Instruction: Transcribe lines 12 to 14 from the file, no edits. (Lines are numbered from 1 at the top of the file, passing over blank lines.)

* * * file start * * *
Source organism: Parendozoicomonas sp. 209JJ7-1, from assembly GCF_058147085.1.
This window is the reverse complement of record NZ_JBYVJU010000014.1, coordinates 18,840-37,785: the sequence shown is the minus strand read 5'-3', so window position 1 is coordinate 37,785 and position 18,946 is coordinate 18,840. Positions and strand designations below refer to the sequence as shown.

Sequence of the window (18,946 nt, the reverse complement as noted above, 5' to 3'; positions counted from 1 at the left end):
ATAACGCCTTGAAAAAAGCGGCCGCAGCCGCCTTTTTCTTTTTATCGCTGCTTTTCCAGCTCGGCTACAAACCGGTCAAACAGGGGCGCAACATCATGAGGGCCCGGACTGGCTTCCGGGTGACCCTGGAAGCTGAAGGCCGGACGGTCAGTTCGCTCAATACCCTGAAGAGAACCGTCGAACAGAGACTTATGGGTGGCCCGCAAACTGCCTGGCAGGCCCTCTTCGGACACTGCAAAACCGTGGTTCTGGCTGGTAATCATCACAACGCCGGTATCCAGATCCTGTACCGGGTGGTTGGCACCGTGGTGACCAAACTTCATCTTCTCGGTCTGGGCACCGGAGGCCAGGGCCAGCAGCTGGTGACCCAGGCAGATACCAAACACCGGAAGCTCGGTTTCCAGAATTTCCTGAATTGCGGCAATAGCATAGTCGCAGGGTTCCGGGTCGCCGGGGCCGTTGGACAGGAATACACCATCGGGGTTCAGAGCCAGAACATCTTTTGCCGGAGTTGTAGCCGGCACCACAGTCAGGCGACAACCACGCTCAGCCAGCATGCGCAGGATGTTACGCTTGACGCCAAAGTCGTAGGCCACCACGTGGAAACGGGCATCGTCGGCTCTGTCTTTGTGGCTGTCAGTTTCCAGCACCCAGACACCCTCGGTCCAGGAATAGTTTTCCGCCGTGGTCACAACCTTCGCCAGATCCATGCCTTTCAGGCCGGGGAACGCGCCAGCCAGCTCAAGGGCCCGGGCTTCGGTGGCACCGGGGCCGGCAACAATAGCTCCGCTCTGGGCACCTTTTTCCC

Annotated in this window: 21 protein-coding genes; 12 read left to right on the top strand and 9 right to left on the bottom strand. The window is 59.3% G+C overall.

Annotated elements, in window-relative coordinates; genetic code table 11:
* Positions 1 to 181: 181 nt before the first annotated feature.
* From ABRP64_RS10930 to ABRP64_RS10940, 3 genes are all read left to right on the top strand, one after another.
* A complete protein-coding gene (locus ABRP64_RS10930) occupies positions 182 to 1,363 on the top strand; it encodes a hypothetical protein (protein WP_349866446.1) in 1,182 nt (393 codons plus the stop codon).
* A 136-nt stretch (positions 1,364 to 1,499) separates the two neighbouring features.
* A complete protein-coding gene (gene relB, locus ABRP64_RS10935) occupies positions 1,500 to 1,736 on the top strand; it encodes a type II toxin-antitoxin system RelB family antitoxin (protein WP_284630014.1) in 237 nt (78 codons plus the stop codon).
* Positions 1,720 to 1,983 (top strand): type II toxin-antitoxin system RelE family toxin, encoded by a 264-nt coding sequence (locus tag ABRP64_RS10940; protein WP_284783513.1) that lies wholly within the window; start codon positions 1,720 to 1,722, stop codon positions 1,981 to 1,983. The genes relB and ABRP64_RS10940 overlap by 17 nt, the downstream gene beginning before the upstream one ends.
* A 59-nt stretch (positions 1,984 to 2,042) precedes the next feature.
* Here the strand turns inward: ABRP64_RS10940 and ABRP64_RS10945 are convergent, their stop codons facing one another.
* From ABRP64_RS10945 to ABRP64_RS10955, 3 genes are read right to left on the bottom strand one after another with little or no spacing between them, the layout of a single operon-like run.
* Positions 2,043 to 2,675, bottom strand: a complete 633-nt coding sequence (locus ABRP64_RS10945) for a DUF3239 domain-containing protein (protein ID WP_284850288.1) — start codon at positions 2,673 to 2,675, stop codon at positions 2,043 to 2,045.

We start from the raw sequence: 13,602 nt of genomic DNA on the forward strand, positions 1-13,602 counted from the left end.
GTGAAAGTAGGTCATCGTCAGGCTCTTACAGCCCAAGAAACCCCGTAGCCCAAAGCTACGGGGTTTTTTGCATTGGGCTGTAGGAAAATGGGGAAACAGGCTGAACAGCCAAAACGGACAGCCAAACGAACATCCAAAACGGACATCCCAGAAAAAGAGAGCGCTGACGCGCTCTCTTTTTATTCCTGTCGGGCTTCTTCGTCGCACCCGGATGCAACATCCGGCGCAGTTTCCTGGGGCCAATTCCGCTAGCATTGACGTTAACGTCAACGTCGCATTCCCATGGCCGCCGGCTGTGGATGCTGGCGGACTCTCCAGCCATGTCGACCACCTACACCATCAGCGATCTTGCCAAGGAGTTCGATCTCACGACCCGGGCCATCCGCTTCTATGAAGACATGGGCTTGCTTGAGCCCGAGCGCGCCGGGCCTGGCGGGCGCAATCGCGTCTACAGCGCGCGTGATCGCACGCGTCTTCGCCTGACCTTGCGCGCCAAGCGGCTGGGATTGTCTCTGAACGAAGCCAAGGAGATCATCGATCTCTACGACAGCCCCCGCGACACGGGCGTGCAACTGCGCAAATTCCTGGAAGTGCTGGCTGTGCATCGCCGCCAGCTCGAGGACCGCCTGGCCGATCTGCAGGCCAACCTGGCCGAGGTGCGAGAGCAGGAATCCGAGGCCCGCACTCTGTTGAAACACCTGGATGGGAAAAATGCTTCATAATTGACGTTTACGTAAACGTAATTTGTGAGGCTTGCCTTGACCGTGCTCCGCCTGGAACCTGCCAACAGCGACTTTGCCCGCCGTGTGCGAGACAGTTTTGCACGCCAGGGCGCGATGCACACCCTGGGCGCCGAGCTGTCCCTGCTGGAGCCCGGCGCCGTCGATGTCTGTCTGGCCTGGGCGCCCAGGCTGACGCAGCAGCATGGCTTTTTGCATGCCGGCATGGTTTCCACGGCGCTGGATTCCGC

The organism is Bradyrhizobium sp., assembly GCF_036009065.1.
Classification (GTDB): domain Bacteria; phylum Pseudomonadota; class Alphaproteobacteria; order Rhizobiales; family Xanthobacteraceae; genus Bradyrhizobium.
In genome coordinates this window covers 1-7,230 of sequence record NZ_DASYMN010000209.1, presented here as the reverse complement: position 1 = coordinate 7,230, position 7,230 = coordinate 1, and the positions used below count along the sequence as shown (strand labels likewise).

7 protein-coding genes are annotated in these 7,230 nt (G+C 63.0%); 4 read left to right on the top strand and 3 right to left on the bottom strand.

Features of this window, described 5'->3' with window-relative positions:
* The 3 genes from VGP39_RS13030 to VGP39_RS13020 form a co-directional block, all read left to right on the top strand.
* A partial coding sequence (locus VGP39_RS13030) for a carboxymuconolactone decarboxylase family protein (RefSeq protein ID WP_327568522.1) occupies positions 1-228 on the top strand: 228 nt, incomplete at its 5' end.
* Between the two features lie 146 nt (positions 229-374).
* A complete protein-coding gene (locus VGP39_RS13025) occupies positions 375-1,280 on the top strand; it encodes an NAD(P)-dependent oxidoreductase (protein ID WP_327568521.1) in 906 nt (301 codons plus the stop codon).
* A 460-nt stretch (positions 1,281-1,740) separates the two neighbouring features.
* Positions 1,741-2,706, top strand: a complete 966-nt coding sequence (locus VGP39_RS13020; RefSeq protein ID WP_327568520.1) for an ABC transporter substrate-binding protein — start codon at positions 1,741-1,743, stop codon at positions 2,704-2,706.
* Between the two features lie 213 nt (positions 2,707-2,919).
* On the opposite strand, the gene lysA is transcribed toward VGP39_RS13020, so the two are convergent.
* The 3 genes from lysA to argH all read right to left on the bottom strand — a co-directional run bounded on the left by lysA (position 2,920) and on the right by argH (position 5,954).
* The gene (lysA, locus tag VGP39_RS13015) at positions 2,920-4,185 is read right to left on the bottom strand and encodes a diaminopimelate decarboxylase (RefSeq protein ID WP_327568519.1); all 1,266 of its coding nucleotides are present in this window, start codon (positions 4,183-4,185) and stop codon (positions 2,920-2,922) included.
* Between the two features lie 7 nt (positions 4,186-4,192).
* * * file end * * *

* Positions 1,720 to 1,983 (top strand): type II toxin-antitoxin system RelE family toxin, encoded by a 264-nt coding sequence (locus tag ABRP64_RS10940; protein WP_284783513.1) that lies wholly within the window; start codon positions 1,720 to 1,722, stop codon positions 1,981 to 1,983. The genes relB and ABRP64_RS10940 overlap by 17 nt, the downstream gene beginning before the upstream one ends.
* A 59-nt stretch (positions 1,984 to 2,042) precedes the next feature.
* Here the strand turns inward: ABRP64_RS10940 and ABRP64_RS10945 are convergent, their stop codons facing one another.